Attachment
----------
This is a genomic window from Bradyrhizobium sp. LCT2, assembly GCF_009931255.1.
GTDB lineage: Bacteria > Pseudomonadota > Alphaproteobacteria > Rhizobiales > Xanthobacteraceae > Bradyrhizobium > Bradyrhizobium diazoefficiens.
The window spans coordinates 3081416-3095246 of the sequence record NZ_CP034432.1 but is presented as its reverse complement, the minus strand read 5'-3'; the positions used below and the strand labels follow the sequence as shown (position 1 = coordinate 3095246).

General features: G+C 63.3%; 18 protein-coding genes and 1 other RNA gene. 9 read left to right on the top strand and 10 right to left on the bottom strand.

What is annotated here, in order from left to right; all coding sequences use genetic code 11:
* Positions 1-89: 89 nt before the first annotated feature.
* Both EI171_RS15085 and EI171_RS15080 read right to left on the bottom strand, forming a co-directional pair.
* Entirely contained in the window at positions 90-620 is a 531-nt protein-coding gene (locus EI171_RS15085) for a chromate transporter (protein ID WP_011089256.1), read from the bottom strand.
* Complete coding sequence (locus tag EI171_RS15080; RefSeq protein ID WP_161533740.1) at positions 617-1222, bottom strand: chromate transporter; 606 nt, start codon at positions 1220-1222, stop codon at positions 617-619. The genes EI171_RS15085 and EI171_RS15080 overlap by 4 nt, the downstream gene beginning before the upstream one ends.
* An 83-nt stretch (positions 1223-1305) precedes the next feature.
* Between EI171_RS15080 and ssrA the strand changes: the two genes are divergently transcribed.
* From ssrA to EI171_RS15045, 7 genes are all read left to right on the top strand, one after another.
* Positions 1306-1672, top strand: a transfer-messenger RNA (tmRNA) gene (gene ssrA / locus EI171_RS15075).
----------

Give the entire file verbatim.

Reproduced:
This is a genomic window from Bradyrhizobium sp. LCT2, assembly GCF_009931255.1.
GTDB lineage: Bacteria > Pseudomonadota > Alphaproteobacteria > Rhizobiales > Xanthobacteraceae > Bradyrhizobium > Bradyrhizobium diazoefficiens.
The window spans coordinates 3081416-3095246 of the sequence record NZ_CP034432.1 but is presented as its reverse complement, the minus strand read 5'-3'; the positions used below and the strand labels follow the sequence as shown (position 1 = coordinate 3095246).

General features: G+C 63.3%; 18 protein-coding genes and 1 other RNA gene. 9 read left to right on the top strand and 10 right to left on the bottom strand.

What is annotated here, in order from left to right; all coding sequences use genetic code 11:
* Positions 1-89: 89 nt before the first annotated feature.
* Both EI171_RS15085 and EI171_RS15080 read right to left on the bottom strand, forming a co-directional pair.
* Entirely contained in the window at positions 90-620 is a 531-nt protein-coding gene (locus EI171_RS15085) for a chromate transporter (protein ID WP_011089256.1), read from the bottom strand.
* Complete coding sequence (locus tag EI171_RS15080; RefSeq protein ID WP_161533740.1) at positions 617-1222, bottom strand: chromate transporter; 606 nt, start codon at positions 1220-1222, stop codon at positions 617-619. The genes EI171_RS15085 and EI171_RS15080 overlap by 4 nt, the downstream gene beginning before the upstream one ends.
* An 83-nt stretch (positions 1223-1305) precedes the next feature.
* Between EI171_RS15080 and ssrA the strand changes: the two genes are divergently transcribed.
* From ssrA to EI171_RS15045, 7 genes are all read left to right on the top strand, one after another.
* Positions 1306-1672, top strand: a transfer-messenger RNA (tmRNA) gene (gene ssrA / locus EI171_RS15075).